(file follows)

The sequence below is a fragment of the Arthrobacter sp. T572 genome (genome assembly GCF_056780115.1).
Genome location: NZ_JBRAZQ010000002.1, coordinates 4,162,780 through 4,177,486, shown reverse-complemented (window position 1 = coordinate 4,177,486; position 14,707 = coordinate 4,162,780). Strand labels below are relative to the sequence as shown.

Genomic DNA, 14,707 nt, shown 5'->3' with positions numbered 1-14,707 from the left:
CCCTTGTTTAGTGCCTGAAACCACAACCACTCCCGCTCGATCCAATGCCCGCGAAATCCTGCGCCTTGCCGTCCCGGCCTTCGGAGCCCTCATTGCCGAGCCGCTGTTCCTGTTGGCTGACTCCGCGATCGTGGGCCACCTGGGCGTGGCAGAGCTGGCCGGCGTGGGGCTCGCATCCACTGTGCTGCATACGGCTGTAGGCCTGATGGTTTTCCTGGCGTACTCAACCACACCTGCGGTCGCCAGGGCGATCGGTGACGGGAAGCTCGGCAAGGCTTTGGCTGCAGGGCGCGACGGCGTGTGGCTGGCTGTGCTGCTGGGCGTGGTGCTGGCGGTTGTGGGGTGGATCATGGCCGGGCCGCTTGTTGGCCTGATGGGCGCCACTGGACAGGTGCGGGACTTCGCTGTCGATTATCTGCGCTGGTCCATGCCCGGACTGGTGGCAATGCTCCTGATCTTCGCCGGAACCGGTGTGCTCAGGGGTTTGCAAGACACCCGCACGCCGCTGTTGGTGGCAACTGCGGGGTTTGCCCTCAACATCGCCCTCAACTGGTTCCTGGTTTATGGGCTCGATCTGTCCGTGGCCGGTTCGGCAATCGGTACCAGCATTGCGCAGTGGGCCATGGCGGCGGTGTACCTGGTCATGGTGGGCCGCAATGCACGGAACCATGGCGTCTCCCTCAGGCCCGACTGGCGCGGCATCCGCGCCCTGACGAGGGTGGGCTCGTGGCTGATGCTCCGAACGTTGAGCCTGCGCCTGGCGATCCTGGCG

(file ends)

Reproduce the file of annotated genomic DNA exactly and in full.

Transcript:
The sequence below is a fragment of the Arthrobacter sp. T572 genome (genome assembly GCF_056780115.1).
Genome location: NZ_JBRAZQ010000002.1, coordinates 4,162,780 through 4,177,486, shown reverse-complemented (window position 1 = coordinate 4,177,486; position 14,707 = coordinate 4,162,780). Strand labels below are relative to the sequence as shown.

Genomic DNA, 14,707 nt, shown 5'->3' with positions numbered 1-14,707 from the left:
CCCTTGTTTAGTGCCTGAAACCACAACCACTCCCGCTCGATCCAATGCCCGCGAAATCCTGCGCCTTGCCGTCCCGGCCTTCGGAGCCCTCATTGCCGAGCCGCTGTTCCTGTTGGCTGACTCCGCGATCGTGGGCCACCTGGGCGTGGCAGAGCTGGCCGGCGTGGGGCTCGCATCCACTGTGCTGCATACGGCTGTAGGCCTGATGGTTTTCCTGGCGTACTCAACCACACCTGCGGTCGCCAGGGCGATCGGTGACGGGAAGCTCGGCAAGGCTTTGGCTGCAGGGCGCGACGGCGTGTGGCTGGCTGTGCTGCTGGGCGTGGTGCTGGCGGTTGTGGGGTGGATCATGGCCGGGCCGCTTGTTGGCCTGATGGGCGCCACTGGACAGGTGCGGGACTTCGCTGTCGATTATCTGCGCTGGTCCATGCCCGGACTGGTGGCAATGCTCCTGATCTTCGCCGGAACCGGTGTGCTCAGGGGTTTGCAAGACACCCGCACGCCGCTGTTGGTGGCAACTGCGGGGTTTGCCCTCAACATCGCCCTCAACTGGTTCCTGGTTTATGGGCTCGATCTGTCCGTGGCCGGTTCGGCAATCGGTACCAGCATTGCGCAGTGGGCCATGGCGGCGGTGTACCTGGTCATGGTGGGCCGCAATGCACGGAACCATGGCGTCTCCCTCAGGCCCGACTGGCGCGGCATCCGCGCCCTGACGAGGGTGGGCTCGTGGCTGATGCTCCGAACGTTGAGCCTGCGCCTGGCGATCCTGGCG